This month’s cover story is on bullying, a terrible societal concern among our youths, but also one that still occurs regularly in the adult population. Although some studies indicate that physical bullying is declining among school-age youths, relational aggression and cyberbullying have yet to peak. The humiliation experienced by victims of any kind of bullying is devastating — at any age.
One of the factors often linked to bullying behaviors is the environmental context. People who experience bullying behaviors do not feel safe in their environments. They also feel disempowered to make the behaviors and insults stop. We have made great strides in passing policies and codes of conduct, but we have a long way yet to go.
Unfortunately, bullying is not an act that occurs just between the bully and the victim. Bystanders and witnesses (youths and adults) perpetuate and support this behavior by failing to intervene. The same is true in relational aggression, cyberbullying and even gossiping — all are aimed at destroying the social connections of the victim. Making society a more peaceful and equitable place requires constant vigilance; quick, thoughtful actions; and mutual respect among all people. How we deal with conflict, gossip and the people affected is a reflection of who we are as professionals — and as human beings. We would never treat our clients and students that way; there is no place for physical or relational aggression in the safety of a confidential counseling relationship based on genuineness, respect and empathy.
As a professional community, we are a microcosm of this larger society and have the opportunity to create an environment for respectful, peaceful discussions about issues of importance to express opinions and forge consensus. Often we are successful; sometimes we fail. Some of you are aware of the recent conflicts that have played out on professional Listservs, where counseling professionals have engaged in what I can only describe, in the politest terms, as uncivil discourse. Although I heartily support freedom of speech, the tone of the “discussion” on one Listserv led to dozens of people leaving the Listserv altogether. I imagine many, many more removed themselves without signing off publicly. This incident made me recall that just because we have the freedom to say something doesn’t mean that we have to — or even should. There truly is a difference between a right and a responsibility.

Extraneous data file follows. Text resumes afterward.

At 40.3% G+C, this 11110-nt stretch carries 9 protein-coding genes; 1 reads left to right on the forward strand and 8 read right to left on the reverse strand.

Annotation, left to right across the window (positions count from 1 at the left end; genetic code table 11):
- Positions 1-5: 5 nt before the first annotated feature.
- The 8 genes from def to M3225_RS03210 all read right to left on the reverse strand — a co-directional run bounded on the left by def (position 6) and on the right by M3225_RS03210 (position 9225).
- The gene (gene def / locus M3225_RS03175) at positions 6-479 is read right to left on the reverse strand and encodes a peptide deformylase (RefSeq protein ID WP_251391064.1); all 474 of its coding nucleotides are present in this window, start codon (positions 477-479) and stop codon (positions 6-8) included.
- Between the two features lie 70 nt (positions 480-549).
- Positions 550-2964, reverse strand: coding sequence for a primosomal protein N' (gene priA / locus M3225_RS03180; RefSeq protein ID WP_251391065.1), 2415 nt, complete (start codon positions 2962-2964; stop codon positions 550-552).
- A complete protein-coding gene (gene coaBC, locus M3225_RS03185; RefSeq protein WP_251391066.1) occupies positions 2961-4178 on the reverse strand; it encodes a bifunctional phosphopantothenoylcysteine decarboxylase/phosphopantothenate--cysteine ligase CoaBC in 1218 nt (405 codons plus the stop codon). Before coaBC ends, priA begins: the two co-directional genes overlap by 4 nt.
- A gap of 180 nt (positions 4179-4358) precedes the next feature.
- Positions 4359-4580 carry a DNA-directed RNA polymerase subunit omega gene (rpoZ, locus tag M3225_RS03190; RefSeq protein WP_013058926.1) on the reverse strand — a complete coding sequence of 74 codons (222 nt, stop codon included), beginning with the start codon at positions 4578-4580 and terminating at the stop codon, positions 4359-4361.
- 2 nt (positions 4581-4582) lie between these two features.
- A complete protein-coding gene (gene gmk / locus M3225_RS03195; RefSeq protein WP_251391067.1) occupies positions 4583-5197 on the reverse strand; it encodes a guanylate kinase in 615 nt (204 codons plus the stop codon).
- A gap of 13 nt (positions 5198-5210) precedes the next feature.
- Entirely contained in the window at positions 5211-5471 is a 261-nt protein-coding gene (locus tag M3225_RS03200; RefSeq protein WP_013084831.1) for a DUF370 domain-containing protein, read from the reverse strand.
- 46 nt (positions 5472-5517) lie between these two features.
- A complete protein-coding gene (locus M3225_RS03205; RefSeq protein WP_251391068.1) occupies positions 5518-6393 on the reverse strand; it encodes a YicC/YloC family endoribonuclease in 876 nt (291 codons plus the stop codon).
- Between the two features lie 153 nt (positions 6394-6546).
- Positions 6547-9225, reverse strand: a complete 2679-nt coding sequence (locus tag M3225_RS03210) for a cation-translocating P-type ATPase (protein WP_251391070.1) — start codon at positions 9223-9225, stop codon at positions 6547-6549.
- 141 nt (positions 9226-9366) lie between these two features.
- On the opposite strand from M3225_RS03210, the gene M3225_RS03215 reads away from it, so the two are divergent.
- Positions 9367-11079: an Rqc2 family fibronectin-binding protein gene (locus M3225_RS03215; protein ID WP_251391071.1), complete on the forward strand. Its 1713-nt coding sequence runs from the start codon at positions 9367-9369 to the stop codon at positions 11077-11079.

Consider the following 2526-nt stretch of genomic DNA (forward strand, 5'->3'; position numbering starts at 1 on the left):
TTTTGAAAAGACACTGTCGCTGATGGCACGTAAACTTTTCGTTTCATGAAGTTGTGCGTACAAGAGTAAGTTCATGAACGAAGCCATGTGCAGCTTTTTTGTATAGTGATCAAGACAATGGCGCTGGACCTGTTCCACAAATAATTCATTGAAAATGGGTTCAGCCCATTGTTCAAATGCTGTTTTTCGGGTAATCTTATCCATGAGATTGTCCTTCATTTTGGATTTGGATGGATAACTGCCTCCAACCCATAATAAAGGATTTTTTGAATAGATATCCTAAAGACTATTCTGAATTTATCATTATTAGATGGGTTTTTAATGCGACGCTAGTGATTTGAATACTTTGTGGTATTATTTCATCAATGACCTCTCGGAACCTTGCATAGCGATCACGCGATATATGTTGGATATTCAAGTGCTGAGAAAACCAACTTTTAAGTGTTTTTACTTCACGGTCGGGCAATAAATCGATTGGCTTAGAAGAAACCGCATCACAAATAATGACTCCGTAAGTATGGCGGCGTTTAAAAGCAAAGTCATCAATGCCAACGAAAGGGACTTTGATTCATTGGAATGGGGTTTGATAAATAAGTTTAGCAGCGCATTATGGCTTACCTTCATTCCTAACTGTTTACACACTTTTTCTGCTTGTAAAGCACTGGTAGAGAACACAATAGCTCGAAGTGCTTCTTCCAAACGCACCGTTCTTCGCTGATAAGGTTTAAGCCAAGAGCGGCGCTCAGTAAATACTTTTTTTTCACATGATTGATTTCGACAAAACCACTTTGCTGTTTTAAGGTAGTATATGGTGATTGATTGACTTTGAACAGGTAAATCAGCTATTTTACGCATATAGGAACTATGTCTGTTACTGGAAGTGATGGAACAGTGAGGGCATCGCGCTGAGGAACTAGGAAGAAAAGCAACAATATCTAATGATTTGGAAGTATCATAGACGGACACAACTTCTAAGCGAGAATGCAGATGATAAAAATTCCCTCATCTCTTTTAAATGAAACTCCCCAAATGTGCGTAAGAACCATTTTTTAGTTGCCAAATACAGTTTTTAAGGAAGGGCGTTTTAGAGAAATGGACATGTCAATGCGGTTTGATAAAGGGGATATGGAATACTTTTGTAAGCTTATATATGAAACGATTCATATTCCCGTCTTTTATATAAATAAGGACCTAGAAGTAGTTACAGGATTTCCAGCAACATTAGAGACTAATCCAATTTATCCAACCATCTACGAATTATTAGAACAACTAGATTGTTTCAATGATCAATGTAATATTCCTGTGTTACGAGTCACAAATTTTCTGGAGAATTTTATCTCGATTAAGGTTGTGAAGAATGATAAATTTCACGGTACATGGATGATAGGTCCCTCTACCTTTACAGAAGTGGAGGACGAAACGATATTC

ACA is committed to sustaining the environmental context of respectful discourse that our members expect — one that treasures the richness that comes from diverse thoughts and perspectives aimed at elevating our clients and students through legislative and social justice initiatives. The “soft launch” of ACA’s exceptionally improved website in mid-January is a testament to this mission. It provides cutting-edge professional information, such as the new ACA Practice Briefs, and allows groups of members to connect in safe environments for educational, professional and interpersonal development.
ACA respects and values the diverse beliefs of our members and believes the path to meaningful professional and social change is through engagement, discussion, collaboration and thoughtful, proactive professional and legislative initiatives. This path is the polar opposite of physical, cyber- and relational aggression. Words mean things; behaviors matter. How we treat others and mind our manners are extensions of who we are at our core.
My deepest hope is that from these events, a culture of civility, nurturance and forgiveness will continue to be forged, and that ACA, its divisions, branches and professional partners will continue to represent a place where all members feel welcome and where all voices — not just the most persistent, the loudest and certainly not the rudest — can be heard. We need to model for our students, clients and each other how to resolve conflict productively and create an environment of safety, respect and support. It all starts and stops with each and every one of us.